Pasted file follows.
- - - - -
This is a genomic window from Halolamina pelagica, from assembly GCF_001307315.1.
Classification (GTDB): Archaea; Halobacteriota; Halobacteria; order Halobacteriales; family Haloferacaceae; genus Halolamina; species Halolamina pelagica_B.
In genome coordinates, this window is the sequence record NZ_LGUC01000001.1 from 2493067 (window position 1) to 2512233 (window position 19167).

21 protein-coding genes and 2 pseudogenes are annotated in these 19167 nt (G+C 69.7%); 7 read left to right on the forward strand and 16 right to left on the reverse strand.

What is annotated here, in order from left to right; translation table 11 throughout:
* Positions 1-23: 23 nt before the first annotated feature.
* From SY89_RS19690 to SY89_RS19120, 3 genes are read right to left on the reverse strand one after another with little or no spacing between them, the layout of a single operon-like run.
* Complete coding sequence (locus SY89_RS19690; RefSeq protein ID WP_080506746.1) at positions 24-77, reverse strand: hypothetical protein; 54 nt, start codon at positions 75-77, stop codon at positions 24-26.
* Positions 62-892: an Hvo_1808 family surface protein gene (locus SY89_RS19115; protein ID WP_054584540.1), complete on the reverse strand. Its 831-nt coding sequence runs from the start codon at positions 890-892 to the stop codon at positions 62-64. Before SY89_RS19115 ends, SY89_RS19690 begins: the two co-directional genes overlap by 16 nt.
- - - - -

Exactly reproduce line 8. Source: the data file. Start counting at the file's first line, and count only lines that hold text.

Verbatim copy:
* Complete coding sequence (locus SY89_RS19690; RefSeq protein ID WP_080506746.1) at positions 24-77, reverse strand: hypothetical protein; 54 nt, start codon at positions 75-77, stop codon at positions 24-26.